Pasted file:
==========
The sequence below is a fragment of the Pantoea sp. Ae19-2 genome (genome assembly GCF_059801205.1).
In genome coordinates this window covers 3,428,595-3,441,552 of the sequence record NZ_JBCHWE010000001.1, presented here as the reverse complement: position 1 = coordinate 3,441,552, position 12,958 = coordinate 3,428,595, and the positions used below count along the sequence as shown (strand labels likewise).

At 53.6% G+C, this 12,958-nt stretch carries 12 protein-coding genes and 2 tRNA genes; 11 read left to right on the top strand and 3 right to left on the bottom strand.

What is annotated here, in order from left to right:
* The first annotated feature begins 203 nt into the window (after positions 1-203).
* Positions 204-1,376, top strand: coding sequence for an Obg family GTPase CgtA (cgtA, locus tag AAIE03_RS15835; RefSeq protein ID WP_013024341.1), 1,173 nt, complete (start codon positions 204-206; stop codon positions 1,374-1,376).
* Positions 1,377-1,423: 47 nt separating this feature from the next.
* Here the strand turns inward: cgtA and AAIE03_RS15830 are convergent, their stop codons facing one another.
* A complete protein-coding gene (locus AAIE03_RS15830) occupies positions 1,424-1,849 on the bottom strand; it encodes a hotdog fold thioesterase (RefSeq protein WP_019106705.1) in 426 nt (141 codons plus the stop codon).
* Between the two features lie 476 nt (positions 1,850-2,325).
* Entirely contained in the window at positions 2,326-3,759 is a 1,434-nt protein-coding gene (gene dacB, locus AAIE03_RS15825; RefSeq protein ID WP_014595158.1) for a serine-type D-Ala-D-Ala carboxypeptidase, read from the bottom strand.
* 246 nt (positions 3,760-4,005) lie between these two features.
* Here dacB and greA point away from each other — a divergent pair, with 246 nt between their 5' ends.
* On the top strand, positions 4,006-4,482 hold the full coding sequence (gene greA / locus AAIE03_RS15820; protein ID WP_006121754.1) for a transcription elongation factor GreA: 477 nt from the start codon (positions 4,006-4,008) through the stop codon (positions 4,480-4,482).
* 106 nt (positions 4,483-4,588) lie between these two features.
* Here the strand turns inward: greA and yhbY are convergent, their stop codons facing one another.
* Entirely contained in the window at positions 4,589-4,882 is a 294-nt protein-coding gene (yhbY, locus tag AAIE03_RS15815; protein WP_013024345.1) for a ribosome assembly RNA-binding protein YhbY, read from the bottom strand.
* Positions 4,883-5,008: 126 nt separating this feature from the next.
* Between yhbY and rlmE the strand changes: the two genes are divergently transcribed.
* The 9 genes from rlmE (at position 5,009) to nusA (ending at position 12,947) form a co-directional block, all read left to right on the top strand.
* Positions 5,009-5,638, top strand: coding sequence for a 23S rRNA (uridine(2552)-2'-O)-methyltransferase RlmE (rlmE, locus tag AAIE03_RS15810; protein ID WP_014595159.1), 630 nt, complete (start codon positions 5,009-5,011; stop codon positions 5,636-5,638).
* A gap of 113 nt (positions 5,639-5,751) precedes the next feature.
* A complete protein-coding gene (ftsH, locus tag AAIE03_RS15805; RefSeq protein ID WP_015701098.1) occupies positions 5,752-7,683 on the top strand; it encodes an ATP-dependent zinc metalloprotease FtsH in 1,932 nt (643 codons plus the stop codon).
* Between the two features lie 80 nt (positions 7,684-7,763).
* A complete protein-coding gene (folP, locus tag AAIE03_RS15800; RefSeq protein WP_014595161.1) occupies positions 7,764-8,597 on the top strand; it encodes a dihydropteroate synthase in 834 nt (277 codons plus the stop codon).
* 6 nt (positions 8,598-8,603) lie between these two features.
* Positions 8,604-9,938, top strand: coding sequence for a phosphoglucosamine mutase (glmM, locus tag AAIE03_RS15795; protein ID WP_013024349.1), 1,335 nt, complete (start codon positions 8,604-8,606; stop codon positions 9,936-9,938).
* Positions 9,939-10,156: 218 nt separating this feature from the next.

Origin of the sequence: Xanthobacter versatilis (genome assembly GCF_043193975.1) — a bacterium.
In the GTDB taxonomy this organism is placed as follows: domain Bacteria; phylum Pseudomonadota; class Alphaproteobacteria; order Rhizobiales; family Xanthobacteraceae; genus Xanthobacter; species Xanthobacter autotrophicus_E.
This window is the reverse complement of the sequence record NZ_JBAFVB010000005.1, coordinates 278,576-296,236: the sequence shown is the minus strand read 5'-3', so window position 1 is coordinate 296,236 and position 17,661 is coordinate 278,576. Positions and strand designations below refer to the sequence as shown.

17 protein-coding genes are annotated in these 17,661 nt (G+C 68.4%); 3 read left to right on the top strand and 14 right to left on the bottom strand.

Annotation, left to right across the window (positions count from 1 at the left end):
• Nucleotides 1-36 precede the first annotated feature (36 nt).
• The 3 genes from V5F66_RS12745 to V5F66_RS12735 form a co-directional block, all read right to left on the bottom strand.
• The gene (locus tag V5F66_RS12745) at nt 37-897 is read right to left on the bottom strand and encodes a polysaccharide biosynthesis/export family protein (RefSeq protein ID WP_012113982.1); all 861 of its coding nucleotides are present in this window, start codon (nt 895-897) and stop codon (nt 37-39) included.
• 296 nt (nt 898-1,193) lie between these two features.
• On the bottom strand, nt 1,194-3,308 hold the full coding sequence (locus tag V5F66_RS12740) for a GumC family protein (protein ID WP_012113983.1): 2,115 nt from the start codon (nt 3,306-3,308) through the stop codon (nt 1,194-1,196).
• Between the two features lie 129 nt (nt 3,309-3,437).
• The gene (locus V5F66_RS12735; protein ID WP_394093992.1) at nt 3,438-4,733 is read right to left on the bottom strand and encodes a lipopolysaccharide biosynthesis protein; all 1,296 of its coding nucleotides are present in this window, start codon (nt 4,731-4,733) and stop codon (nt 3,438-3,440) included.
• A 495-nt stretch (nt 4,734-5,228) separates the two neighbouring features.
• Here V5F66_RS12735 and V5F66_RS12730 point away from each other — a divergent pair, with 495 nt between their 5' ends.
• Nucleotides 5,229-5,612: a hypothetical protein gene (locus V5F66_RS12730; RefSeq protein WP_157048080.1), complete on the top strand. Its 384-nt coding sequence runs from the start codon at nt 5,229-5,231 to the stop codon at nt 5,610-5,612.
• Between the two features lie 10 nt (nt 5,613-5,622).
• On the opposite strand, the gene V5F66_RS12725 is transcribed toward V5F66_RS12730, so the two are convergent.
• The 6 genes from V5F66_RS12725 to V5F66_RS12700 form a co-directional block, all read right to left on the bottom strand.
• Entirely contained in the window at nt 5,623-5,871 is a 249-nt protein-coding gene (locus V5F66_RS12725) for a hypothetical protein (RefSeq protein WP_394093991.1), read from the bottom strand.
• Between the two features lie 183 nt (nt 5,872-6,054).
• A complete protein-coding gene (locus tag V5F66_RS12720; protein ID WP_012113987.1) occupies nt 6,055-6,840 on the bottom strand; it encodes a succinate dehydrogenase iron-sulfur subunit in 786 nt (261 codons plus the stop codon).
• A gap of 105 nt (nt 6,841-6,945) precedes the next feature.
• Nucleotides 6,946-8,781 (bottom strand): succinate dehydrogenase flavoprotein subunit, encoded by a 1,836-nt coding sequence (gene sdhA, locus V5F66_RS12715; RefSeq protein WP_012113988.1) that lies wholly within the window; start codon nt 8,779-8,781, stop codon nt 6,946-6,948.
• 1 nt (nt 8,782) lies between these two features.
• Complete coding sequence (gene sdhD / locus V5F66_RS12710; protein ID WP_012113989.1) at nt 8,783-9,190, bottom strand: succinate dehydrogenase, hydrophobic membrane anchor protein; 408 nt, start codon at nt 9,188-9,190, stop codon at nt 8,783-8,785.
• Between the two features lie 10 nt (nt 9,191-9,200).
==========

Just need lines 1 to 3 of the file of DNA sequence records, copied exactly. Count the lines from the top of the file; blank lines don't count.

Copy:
The sequence below is a fragment of the Pantoea sp. Ae19-2 genome (genome assembly GCF_059801205.1).
In genome coordinates this window covers 3,428,595-3,441,552 of the sequence record NZ_JBCHWE010000001.1, presented here as the reverse complement: position 1 = coordinate 3,441,552, position 12,958 = coordinate 3,428,595, and the positions used below count along the sequence as shown (strand labels likewise).

At 53.6% G+C, this 12,958-nt stretch carries 12 protein-coding genes and 2 tRNA genes; 11 read left to right on the top strand and 3 right to left on the bottom strand.